The wild grape vine climbs with the aid of tendrils. Most
grape vines produce deeply lobed leaves similar to the cultivated
grape. Wild grapes grow in pyramidal, hanging bunches and are
black-blue to amber, or white when ripe.
Habitat and Distribution
Wild grapes are distributed worldwide. Some kinds are found
in deserts, others in temperate forests, and others in tropical
areas. Wild grapes are commonly found throughout the eastern
United States as well as in the southwestern desert areas. Most
kinds are rampant climbers over other vegetation. The best place
to look for wild grapes is on the edges of forested areas. Wild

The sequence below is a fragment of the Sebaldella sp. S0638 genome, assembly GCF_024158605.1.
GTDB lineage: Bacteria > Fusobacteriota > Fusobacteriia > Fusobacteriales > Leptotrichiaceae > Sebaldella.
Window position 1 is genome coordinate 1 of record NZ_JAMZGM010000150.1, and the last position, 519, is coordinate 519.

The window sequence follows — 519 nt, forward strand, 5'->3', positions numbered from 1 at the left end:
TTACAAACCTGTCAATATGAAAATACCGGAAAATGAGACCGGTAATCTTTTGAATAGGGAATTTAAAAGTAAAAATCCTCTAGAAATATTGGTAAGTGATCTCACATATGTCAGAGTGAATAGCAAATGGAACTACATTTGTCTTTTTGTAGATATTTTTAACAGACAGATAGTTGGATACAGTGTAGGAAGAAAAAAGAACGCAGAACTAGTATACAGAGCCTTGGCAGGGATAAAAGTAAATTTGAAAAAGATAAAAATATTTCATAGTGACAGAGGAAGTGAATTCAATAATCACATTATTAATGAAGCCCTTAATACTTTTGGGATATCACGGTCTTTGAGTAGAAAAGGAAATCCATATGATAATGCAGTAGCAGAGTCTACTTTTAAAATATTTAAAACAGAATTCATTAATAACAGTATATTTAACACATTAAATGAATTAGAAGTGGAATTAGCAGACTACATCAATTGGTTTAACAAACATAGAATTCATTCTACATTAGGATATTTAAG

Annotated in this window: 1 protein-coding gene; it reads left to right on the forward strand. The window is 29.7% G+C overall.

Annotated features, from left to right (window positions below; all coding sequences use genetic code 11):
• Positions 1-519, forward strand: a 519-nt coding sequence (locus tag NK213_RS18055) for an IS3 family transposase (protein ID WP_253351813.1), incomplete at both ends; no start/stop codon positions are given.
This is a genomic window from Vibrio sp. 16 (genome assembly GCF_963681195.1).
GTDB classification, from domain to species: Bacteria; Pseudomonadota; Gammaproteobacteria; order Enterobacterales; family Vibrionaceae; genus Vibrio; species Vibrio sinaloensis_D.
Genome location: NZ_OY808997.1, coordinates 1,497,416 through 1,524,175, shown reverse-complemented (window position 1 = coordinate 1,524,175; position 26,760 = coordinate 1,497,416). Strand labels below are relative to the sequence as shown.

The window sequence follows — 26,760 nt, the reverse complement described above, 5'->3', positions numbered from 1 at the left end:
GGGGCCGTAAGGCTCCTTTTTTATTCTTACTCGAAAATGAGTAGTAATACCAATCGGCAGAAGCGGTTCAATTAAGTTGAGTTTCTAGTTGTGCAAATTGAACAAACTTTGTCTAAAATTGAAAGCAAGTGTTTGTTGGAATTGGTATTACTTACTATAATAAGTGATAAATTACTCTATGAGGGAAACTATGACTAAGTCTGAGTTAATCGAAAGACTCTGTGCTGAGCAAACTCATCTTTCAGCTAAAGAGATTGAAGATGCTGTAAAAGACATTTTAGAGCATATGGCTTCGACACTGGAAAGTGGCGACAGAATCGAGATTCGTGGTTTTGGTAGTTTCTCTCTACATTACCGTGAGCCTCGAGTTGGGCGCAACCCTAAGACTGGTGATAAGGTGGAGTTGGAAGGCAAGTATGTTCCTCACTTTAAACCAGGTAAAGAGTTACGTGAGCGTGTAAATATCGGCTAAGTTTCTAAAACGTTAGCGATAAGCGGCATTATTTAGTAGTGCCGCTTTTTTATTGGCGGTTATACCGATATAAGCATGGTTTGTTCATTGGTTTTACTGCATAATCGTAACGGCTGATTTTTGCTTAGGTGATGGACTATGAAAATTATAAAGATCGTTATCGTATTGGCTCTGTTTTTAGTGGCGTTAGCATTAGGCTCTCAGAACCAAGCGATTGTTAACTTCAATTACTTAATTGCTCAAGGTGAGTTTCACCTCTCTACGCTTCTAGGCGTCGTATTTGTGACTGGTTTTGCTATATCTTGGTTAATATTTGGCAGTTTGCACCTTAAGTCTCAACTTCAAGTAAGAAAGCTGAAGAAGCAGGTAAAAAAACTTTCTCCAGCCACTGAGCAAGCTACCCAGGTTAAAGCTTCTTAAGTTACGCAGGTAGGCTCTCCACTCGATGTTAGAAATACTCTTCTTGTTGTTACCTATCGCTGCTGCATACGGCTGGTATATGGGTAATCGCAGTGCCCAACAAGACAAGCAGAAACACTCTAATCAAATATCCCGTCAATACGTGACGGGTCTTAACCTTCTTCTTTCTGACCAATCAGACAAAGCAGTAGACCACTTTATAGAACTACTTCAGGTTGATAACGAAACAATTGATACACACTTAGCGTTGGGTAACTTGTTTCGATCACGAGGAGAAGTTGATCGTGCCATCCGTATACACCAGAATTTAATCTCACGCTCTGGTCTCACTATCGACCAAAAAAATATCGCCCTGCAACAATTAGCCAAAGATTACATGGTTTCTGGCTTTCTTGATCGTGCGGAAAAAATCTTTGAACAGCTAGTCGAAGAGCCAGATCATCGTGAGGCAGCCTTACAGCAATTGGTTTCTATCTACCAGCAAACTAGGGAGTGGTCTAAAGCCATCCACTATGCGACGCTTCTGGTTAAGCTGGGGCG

grapes are also found in Mexico. In the Old World, wild grapes
are found from the Mediterranean region eastward through Asia,
the East Indies, and to Australia. Africa also has several kinds
of wild grapes.
The ripe grape is the portion eaten. Grapes are rich in natural
sugars and, for this reason, are much sought after as a source
of energy-giving wild food. None are poisonous.
You can obtain water from severed grape vine stems. Cut off
the vine at the bottom and place the cut end in a container.
Make a slant-wise cut into the vine about 1.8 meters upon the
hanging part. This cut will allow water to flow from the bottom
end. As water diminishes in volume, make additional cuts further
down the vine.
To avoid poisoning, do not eat grape-like fruits with only
a single seed (moonseed).
The new leaves can be eaten raw in the spring. They can be
cooked too, until they get too old and bitter. They are also
used as an edible wrap, for cooking other foods in.